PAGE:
He was so rich that in 1921 he hired Duke Kahanamoku to be his swimming instructor. For those of you unaware of the Big Kahuna, he was a five-time Olympic medalist in the freestyle who, at the time, would have been one year removed from winning two golds at the 1920 Antwerp Olympics.
He also was one of the pioneers of surfing, and taught Coogan how to surf at a time when maybe a dozen Americans even knew what the sport was. That would basically be like Justin Beiber hiring Michael Phelps as his swim coach in 2009 and then getting Anderson Silva to teach him MMA.
His money bought his family a mansion with one of the first swimming pools in Southern California by the time he was seven. In describing his childhood, Coogan would say, “I had the flu in New York, and it pushed the President of the United States off the front pages…Other boys went to see Babe Ruth. Babe Ruth came to see me.”
He wasn’t KIDding ha ha haaaa(oh God we’re so sorry)
Coogan was tutored until he was ten, but eventually went to school, and tried out a few colleges. When he was 18, he attended Santa Clara University before dropping out due to poor grades. While there, he befriended Brooke Hart, the son of a department store owner.
The following year, in 1933, Hart was kidnapped. A $40,000 ransom was demanded, but before it could be paid, the kidnappers were caught, and admitted that they had already murdered Hart the night they kidnapped him. What follows is not an endorsement of vigilante justice, just a simple reminder that Jackie Coogan was apparently not someone you wanted to fuck with.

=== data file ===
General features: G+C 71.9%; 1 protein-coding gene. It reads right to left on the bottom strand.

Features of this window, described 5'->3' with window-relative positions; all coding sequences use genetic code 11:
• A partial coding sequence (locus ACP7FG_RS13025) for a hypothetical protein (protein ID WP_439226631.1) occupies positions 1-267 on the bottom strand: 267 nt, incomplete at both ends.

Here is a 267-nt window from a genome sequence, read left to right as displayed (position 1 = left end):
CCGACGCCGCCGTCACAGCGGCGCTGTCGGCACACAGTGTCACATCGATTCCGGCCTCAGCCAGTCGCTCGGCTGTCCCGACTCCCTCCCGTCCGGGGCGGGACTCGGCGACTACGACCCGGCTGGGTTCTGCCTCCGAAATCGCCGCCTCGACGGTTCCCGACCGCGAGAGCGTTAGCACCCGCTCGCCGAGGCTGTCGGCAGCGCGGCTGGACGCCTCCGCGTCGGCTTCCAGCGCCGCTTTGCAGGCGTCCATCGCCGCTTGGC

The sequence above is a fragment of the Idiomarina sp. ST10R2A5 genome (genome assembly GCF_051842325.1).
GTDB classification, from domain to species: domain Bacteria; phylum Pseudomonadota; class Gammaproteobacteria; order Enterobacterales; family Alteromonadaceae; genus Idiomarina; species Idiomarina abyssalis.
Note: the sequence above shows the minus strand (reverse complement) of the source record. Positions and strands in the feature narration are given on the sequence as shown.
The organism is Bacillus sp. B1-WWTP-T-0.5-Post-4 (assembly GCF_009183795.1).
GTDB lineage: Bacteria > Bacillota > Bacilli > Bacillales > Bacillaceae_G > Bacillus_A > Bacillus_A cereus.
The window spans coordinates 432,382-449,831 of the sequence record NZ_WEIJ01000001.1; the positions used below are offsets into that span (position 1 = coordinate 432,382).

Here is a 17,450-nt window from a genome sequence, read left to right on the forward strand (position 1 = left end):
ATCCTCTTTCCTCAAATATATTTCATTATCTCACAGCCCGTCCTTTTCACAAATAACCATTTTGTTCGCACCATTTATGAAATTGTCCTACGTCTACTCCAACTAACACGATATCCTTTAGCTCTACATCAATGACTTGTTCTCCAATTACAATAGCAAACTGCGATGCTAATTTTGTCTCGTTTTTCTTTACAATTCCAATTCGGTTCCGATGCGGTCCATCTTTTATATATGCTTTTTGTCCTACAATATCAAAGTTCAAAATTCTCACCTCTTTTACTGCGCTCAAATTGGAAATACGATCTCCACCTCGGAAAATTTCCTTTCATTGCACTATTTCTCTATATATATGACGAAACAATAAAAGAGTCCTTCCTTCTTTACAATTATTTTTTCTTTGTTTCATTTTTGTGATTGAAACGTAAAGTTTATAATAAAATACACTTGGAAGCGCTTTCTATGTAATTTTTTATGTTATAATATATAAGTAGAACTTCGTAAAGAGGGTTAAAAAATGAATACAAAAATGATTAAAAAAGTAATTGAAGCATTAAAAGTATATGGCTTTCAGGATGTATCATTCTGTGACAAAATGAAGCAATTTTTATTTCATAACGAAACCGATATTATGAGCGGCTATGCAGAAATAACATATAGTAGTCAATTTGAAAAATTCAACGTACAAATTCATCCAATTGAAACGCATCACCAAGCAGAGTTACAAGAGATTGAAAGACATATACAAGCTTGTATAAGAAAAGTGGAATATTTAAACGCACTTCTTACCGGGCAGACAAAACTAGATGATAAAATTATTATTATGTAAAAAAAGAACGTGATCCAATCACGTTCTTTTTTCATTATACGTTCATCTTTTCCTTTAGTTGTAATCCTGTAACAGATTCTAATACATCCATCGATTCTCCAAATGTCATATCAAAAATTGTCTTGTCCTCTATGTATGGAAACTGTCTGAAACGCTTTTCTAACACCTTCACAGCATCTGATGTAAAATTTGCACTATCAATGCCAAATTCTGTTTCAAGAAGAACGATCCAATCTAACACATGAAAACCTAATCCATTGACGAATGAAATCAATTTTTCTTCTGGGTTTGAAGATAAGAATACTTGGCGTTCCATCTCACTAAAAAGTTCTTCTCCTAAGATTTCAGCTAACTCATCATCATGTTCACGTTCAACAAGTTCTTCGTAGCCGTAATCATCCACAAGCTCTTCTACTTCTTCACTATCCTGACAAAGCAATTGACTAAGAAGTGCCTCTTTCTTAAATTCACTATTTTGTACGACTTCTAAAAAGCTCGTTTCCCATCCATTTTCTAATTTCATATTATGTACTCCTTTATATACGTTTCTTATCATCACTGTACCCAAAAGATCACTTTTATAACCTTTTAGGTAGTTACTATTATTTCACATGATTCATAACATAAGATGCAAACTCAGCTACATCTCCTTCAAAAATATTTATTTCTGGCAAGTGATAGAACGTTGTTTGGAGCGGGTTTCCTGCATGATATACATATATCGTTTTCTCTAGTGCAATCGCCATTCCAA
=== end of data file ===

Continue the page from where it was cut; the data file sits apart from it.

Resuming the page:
A lynch mob formed and broke into the prison, grabbed the men, stripped them down, and hung them from a tree in a nearby park. Not only was Jackie Coogan part of that lynch mob (arguably the last lynching to occur in California) but he was the motherfucker holding onto the rope.
Be thankful we decided to go with the mugshots of the killers, as opposed to the pictures of the lynching that absolutely actually exist.
Jackie Coogan wasn’t free from Death’s assholish fingers just yet. A few years later, at the age of 20, he went out for a day of dove hunting in Mexico (yes, that’s a thing apparently) with his father, his best friend, a ranch foreman, and another actor. With his father behind the wheel, the car rolled down an embankment after being forced off the road by an incoming car.
Coogan was the only survivor, which was tragic, but also astonishing because he himself only suffered light bruising.
So by the time he was 20, Jackie Coogan had already watched a minimum of six people die while establishing himself as the inspiration for the Bruce Willis’ role in Unbreakable.
Now, having your dad and best friend die in front of you is a pretty shitty thing to happen to anyone, but it was especially worse for Coogan due to his mom having a very unique case of “being the worst person ever.” She didn’t waste much time remarrying, and her new lawyer husband, Arthur Bernstein, found a way to get rich and be a shithole of a human being at the same time.